Here is a post from my guest, Lois Miller, Landscape Designer extraordinaire. 

It IS beautiful...

In my line of work as a Landscape Designer I get this question quite a lot lately.

Yes, Artificial Turf has improved a lot and it is the solution for very specific applications but on the whole I would say that artificial turf should not be used to replace the average lawn. 

Here is why:

–  Artificial turf is costly (3 times the cost of natural grass)

–  It is installed in the same manner as Interlocking Pavingstone which is laid on 6-8″ of base rock and sand compacted in place making it paving rather than “turf”

–   And lastly it is hot.

Seriously hot! Photo from U of Arkansas











(Here’s a link to an interesting article I found on the University of Arkansas website about using artificial turf for sports fields: ).

 These are the top 3 complaints from folks getting bids or installing these products. For me the problem is the fact that Artificial Turf is not an environmentally friendly product.  Carpeting the earth destroys the biomass and living organisms in the soil leaving not an ecosystem but an inert area. The picture below shows the Carbon and Nitrogen cycles, basically how the earth (soil) interacts with the Sun, air and living organisms to keep a balance in the atmosphere so that we can actually breathe.  Not to mention grow living things to feast on!

 (Basically, carpeting your yard renders it a wasteland…)

 (Artificial Turf does not break down organic matter like the microorganisms do in soil – yeah, this means what you think it does…bird poop, spit, food, and worse, sits on the turf – ewww… which can cause infection to those using it.)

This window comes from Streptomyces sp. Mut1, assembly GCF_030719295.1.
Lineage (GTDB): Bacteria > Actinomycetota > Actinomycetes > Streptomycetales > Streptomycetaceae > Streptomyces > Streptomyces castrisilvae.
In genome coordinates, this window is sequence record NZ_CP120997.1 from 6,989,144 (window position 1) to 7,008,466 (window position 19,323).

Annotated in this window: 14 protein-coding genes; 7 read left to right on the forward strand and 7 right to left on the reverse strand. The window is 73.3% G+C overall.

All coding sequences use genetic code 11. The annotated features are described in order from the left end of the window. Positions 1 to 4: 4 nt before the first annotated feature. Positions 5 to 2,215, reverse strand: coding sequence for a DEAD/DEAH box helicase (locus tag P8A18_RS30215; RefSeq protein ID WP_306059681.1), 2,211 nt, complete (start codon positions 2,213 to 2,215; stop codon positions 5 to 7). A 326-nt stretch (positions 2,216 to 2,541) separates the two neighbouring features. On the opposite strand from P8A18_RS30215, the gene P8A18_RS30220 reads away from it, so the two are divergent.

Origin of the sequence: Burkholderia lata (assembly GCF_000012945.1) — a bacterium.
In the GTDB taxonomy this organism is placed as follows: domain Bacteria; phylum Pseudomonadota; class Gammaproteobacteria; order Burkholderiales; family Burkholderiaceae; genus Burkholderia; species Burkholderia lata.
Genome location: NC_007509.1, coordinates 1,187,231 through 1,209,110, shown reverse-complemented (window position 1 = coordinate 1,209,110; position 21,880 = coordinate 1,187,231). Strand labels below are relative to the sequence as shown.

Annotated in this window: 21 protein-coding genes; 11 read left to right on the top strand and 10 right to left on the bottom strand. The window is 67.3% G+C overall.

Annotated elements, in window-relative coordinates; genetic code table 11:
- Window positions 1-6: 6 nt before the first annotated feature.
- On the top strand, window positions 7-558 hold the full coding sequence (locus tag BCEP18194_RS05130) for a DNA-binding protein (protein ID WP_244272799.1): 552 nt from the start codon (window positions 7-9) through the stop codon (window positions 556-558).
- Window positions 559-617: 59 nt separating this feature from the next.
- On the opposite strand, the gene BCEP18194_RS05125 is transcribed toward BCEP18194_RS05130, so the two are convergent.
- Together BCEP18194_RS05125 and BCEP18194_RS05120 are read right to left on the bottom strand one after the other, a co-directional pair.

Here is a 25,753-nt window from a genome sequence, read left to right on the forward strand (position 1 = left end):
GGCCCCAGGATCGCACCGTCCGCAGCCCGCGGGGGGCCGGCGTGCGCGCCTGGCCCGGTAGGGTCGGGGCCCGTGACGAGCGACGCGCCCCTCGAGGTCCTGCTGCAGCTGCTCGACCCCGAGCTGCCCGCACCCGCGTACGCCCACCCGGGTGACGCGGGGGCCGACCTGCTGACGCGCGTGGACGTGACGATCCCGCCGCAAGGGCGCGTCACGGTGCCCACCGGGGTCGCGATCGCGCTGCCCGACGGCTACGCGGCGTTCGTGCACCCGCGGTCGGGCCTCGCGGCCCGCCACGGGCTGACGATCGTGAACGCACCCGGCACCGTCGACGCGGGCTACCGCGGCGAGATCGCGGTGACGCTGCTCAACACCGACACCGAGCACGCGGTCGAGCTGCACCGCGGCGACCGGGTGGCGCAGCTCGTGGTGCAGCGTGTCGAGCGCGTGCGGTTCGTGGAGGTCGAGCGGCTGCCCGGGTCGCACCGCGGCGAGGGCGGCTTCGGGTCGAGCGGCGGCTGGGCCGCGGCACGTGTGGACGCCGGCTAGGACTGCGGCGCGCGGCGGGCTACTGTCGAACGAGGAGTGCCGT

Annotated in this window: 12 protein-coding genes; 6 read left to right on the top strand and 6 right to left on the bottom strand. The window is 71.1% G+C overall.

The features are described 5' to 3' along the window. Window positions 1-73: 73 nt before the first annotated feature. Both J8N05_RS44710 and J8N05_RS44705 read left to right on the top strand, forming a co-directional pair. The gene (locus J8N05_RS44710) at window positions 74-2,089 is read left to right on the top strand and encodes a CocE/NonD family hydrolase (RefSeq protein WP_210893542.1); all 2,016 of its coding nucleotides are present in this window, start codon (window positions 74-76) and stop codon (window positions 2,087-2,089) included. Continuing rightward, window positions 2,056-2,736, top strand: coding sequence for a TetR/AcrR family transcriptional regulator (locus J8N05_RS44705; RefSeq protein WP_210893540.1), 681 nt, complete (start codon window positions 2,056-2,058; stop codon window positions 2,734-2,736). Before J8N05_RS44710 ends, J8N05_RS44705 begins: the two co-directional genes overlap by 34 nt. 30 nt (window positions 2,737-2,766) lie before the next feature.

Planting areas i.e. natural lawn, ground covers or mulch also act as drainage fields around our homes catching and absorbing water before it runs off into the sewer and then down into the bay.  The dilution of the salinity of the bay over time changes the whole ecosystem of that area as well.  Artificial Turf does have very tiny holes that allow for percolation of water, however, as with any type of paving most of the water runs off the surface.

(New ordinances in many areas require that all water runoff be retained on the property, not allowed to drain to the street and the City sewer system, so you should consider that when installing artificial turf.  You’ll be required to make sure the water runoff goes into a drywell or landscaped area.)

Areas that I have used Artificial Turf that worked out quite well are poorly drained, dark and small spaces.  Most of these projects were for Townhomes or Condo areas where having a tiny lawn on a north facing site made a muddy pit incapable of growing normal turf. The clients in these cases had small children and needed a bit of play space for them. 

(Here is a YouTube video on how to install artificial turf )

Sport areas are normally also the first choice for Artificial Turf because it is even, does not wear down easily and can be fitted to the specifications of the sport and client.

Saving water is a needed and important aspect of our future but using Artificial Turf to replace your front lawn is not the solution. As time goes by and the product fades and becomes an icky color it will invariably be removed to be sent to the landfill with all the other un-recyclable products.

 Turn instead to a water-conserving garden that will enhance your home rather than detracting from it. Most of these landscapes act as an environment that is friendly to birds, butterflies and other wildlife while naturally percolating water down to the ground water.

From Lois' portfolio


...also by Lois








(If you decide to install artificial turf after all, check each brand and installer out carefully.  Seams can rupture, the carpet can stretch, tufts unravel and shed, UV rays can cause the plastic to break down.  Some products even have a high lead content!  A quality product and installation will help your artificial lawn last longer.)

For more info on Lois Miller, visit her website at  She does marvelous designs for huge budgets and tiny ones. 😉

...and another one by Lois